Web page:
So here’s this semester’s news: I jump the fence and run the track madly at night, in some fear of university police. The bushes and trees sigh in the wind. Inky blurred figures. At the pond, in the glow of streetlight, I see a grass carp the size of a watermelon, and many bass, and a dreadful sign: NO FISHING. The landscaping is an orb of glass. The clock tower simply a very large clock. Cousin of the calendar and chirping phone. In the mornings my lower back throbs with the passing trains; in the evenings my upper back’s faulty wiring. All the warning lights of my Subaru I’m treating with black duct tape and beer. Sunlight in the mail slot!—a former student’s book. But my heartbeats being stolen by a smash and grab committee. While schooled squirrels pause in the shadow of the red-tailed hawk. The Canada geese will stop a car or a car will stop the Canada geese. Like students, they walk in meandering lines. Like students, may occasionally preen or hiss or sleep near-dead in the shrubbery outside the dorms, alongside the small, wire cage built for the last remaining smokers. Are we meant to sigh or smirk, while their mirthful laughter curls into the air? Take a photo of the deranged? Toss them a tomato or a peach? I see you hunched in the corner like a badger, maniacally shaking your fist, barking out, “The university has all the charm of a street fight where no one actually lands a punch.” All the metaphors hold, yes and no. I am a writing professor, the status of a Canada goose. Shot of vodka in the coffee. Book of poetry. A marigold tossed into the choppy seas. I don’t feel actual melancholy, unless I overhear a teacher putting down a pupil—a definite sign of memory loss: we were all once, and mostly still remain, dumbasses. I’m drinking too much and my head full of gravel as I mentioned to you before, but my eight-year-old daughter recently invented a holiday (she calls it Looney) wherein the only customary practice is to place seashells on all the neighbor’s apartment doorsteps…From where do these wonders bloom? I do still hold the glow of childhood mysteries and running hard at night; ghostly tangles of low clouds and the salt of sweat…to name a few remedies to the rot of routine. You wrote your escape. But I’ll never need to likewise worry. As with happiness or body weight, the level settles: I am the writhing grub that lives inside the fallen nut. You were the tree. I know your sly advice: down there, the chirp of crickets in the tall grass. By the pond edge, rustling amid the cattails…a gleam of moonlight off a looping cast of line. Is someone there? Shhhh…not everything needs to be known. Just stay low. And listen to the bullfrogs: Loon-ey, Loon-ey, Loon-ey.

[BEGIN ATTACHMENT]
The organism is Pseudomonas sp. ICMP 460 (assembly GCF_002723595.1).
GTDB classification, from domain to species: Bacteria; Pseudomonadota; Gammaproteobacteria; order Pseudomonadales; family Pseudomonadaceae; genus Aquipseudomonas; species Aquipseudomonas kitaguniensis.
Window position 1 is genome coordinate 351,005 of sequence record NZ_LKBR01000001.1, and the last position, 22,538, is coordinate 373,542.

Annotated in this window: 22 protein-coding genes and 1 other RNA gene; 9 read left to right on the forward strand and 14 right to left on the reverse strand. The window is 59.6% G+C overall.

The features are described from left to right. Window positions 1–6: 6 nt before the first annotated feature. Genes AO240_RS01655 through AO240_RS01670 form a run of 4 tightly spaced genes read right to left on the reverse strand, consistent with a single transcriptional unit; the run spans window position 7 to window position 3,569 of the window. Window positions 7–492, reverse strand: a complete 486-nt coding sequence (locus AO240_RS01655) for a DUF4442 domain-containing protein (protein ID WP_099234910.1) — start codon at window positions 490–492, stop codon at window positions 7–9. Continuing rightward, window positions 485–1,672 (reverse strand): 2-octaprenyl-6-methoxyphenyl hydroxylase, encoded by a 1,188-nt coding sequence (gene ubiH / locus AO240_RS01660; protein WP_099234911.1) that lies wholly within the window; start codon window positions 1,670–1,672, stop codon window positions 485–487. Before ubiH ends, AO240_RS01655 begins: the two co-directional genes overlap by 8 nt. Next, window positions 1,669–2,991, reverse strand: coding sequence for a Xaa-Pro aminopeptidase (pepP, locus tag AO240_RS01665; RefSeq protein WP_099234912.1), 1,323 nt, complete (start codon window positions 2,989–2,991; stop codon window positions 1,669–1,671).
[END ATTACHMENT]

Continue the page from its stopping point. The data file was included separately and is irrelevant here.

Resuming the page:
Sean Lovelace lives in Indiana, where he teaches in the creative writing program at Ball State University. He often writes about Velveeta. In his latest work, he helped edit a book for James Franco’s imagination (New Michigan Press). He has won several national literary awards, including the Crazyhorse Prize for Fiction. He likes to eat nachos and to run, far.
Artwork by Allison Dalton